Secretary of Defense Austin says Al Qaeda is expected to an attempt a comeback in Afghanistan
"They will always attempt to find space to grow and regeneration," said the Pentagon Chief
Secretary of Defense Lloyd Austin said Thursday that al-Qaeda terrorists may attempt to reconstruct powerful cells inside Afghanistan following the sudden rise of the new Taliban government there.
"The whole community is kind of watching to see what happens and whether or not al Qaeda had the ability to regenerate in Afghanistan," said the Pentagon leader while in Kuwait City, Kuwait.
"The nature of al Qaeda and ISIS-K is they will always attempt to find space to grow and regenerate, whether it's there, whether it's in Somalia, or whether it's in any other ungoverned space," he continued.
For half-a-decade prior to 2001, the Taliban allowed al-Qaeda to operate inside Afghanistan. Following the September 11, 2001 terror attacks, the United States invaded and overthrew the Taliban meaning that al-Qaeda forces were vastly diminished. With the recent rise of the Taliban, however, questions remain pertaining to the possibility of an al-Qaeda resurgence.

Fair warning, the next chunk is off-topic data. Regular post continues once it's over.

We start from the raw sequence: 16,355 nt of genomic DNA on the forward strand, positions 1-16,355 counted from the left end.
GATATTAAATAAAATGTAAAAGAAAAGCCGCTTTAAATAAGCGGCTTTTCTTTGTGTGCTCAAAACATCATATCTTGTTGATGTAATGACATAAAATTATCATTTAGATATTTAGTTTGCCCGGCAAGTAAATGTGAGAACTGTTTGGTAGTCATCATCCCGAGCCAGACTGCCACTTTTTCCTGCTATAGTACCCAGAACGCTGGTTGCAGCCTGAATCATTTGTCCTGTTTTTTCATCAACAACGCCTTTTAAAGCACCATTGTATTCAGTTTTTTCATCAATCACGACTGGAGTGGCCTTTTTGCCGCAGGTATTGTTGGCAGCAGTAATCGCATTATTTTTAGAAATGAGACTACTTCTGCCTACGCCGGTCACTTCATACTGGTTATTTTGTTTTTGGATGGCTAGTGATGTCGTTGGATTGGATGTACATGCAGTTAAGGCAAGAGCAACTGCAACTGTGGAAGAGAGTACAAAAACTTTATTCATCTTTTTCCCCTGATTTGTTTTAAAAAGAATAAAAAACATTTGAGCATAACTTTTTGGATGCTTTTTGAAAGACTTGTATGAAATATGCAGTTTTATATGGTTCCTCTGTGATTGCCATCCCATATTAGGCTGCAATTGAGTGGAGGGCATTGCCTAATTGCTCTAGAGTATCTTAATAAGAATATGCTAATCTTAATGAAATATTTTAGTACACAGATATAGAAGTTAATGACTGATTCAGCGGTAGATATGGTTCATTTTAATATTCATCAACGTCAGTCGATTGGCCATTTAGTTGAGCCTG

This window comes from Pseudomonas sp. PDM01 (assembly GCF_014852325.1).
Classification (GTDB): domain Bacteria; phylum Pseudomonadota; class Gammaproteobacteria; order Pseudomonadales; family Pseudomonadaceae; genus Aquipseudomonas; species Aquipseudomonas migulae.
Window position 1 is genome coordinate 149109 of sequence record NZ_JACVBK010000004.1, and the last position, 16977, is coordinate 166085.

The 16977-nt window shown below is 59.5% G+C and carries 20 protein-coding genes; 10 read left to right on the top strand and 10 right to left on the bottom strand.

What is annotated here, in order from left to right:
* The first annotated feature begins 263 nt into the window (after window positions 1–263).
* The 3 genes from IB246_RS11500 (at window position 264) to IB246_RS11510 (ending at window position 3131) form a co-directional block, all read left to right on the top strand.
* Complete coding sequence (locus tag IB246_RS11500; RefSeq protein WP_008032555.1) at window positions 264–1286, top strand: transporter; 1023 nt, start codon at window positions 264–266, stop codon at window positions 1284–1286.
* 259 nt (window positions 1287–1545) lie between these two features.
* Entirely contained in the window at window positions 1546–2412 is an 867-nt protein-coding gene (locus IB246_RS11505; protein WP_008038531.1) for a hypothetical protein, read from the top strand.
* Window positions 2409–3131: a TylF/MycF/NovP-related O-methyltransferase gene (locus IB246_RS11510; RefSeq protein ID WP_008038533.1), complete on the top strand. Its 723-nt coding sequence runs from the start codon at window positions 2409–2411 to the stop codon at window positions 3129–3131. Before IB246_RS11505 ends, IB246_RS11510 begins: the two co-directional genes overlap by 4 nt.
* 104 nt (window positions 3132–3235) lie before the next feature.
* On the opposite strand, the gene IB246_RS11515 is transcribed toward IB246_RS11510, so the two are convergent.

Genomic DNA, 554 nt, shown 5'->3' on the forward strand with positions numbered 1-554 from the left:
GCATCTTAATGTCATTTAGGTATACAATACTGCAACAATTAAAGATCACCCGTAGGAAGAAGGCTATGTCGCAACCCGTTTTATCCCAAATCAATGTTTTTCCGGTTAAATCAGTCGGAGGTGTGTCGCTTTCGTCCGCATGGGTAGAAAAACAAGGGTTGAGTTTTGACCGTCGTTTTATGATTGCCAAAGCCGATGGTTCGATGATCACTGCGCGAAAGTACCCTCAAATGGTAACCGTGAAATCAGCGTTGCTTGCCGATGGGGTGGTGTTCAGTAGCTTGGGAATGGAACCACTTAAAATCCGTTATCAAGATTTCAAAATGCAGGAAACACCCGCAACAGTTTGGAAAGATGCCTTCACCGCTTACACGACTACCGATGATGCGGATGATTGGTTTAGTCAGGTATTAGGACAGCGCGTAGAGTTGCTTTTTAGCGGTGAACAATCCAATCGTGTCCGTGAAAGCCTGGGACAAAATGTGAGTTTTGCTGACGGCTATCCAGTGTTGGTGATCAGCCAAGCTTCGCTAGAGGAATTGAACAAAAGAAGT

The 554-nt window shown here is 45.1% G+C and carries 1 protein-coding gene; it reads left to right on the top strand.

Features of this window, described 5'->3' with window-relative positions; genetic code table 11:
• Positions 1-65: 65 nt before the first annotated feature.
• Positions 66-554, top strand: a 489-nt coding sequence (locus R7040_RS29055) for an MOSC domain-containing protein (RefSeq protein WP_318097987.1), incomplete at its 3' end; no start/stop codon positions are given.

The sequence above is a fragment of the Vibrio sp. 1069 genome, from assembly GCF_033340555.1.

Austin says the U.S. has issued a warning to the Taliban not to harbor al-Qaeda or any other terror group – the Taliban themselves are a designated terrorist organization by several federal agencies.
In the short term, however, ISIS-K may be the more pertinent threat. It was an ISIS-K suicide bomb attack that killed 13 members of the U.S. armed forces at the Kabul airport. Secretary Austin later acknowledged that "thousands" of ISIS-K members were released from Afghan prisons as the Taliban took over the country.
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